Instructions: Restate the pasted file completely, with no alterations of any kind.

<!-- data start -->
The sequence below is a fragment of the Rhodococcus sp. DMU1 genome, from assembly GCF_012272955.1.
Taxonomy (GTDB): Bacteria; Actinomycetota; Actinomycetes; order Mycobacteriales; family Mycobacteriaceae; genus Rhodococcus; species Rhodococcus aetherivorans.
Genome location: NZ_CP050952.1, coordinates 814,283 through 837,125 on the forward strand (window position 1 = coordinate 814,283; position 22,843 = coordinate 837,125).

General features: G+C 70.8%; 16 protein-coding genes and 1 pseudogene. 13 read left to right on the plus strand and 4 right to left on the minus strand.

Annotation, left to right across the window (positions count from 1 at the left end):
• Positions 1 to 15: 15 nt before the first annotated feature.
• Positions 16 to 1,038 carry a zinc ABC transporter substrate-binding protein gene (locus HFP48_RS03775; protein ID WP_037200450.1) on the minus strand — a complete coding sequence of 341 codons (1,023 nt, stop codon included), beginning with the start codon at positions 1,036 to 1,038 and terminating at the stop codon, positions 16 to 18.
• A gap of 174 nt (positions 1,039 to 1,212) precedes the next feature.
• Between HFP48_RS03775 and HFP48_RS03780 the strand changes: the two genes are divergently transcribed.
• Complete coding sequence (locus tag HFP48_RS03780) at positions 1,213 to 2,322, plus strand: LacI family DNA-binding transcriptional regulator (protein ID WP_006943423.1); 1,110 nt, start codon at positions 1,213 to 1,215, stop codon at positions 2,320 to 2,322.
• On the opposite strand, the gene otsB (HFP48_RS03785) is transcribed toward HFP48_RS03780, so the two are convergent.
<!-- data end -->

The sequence below is a fragment of the Rhodococcus sp. DMU1 genome, from assembly GCF_012272955.1.
Taxonomy (GTDB): Bacteria; Actinomycetota; Actinomycetes; order Mycobacteriales; family Mycobacteriaceae; genus Rhodococcus; species Rhodococcus aetherivorans.
Genome location: NZ_CP050952.1, coordinates 814,283 through 837,125 on the forward strand (window position 1 = coordinate 814,283; position 22,843 = coordinate 837,125).

General features: G+C 70.8%; 16 protein-coding genes and 1 pseudogene. 13 read left to right on the plus strand and 4 right to left on the minus strand.

Annotation, left to right across the window (positions count from 1 at the left end):
• Positions 1 to 15: 15 nt before the first annotated feature.
• Positions 16 to 1,038 carry a zinc ABC transporter substrate-binding protein gene (locus HFP48_RS03775; protein ID WP_037200450.1) on the minus strand — a complete coding sequence of 341 codons (1,023 nt, stop codon included), beginning with the start codon at positions 1,036 to 1,038 and terminating at the stop codon, positions 16 to 18.
• A gap of 174 nt (positions 1,039 to 1,212) precedes the next feature.
• Between HFP48_RS03775 and HFP48_RS03780 the strand changes: the two genes are divergently transcribed.
• Complete coding sequence (locus tag HFP48_RS03780) at positions 1,213 to 2,322, plus strand: LacI family DNA-binding transcriptional regulator (protein ID WP_006943423.1); 1,110 nt, start codon at positions 1,213 to 1,215, stop codon at positions 2,320 to 2,322.
• On the opposite strand, the gene otsB (HFP48_RS03785) is transcribed toward HFP48_RS03780, so the two are convergent.